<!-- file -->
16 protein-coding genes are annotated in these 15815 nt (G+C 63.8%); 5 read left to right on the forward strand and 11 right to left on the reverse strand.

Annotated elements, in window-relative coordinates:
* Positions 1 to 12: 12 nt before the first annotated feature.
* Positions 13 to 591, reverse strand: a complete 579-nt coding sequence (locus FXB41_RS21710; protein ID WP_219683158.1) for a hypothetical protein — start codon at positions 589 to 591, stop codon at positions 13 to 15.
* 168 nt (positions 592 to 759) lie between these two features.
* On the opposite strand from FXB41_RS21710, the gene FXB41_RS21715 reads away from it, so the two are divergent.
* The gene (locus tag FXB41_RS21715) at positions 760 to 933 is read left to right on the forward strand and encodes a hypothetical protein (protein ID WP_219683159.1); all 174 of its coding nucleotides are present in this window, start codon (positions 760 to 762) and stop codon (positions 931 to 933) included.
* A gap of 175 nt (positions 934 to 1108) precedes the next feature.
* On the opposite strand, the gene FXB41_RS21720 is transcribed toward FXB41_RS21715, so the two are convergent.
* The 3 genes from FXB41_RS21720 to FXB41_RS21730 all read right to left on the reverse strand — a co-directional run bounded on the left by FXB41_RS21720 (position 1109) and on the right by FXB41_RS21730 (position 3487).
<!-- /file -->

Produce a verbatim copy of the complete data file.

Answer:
16 protein-coding genes are annotated in these 15815 nt (G+C 63.8%); 5 read left to right on the forward strand and 11 right to left on the reverse strand.

Annotated elements, in window-relative coordinates:
* Positions 1 to 12: 12 nt before the first annotated feature.
* Positions 13 to 591, reverse strand: a complete 579-nt coding sequence (locus FXB41_RS21710; protein ID WP_219683158.1) for a hypothetical protein — start codon at positions 589 to 591, stop codon at positions 13 to 15.
* 168 nt (positions 592 to 759) lie between these two features.
* On the opposite strand from FXB41_RS21710, the gene FXB41_RS21715 reads away from it, so the two are divergent.
* The gene (locus tag FXB41_RS21715) at positions 760 to 933 is read left to right on the forward strand and encodes a hypothetical protein (protein ID WP_219683159.1); all 174 of its coding nucleotides are present in this window, start codon (positions 760 to 762) and stop codon (positions 931 to 933) included.
* A gap of 175 nt (positions 934 to 1108) precedes the next feature.
* On the opposite strand, the gene FXB41_RS21720 is transcribed toward FXB41_RS21715, so the two are convergent.
* The 3 genes from FXB41_RS21720 to FXB41_RS21730 all read right to left on the reverse strand — a co-directional run bounded on the left by FXB41_RS21720 (position 1109) and on the right by FXB41_RS21730 (position 3487).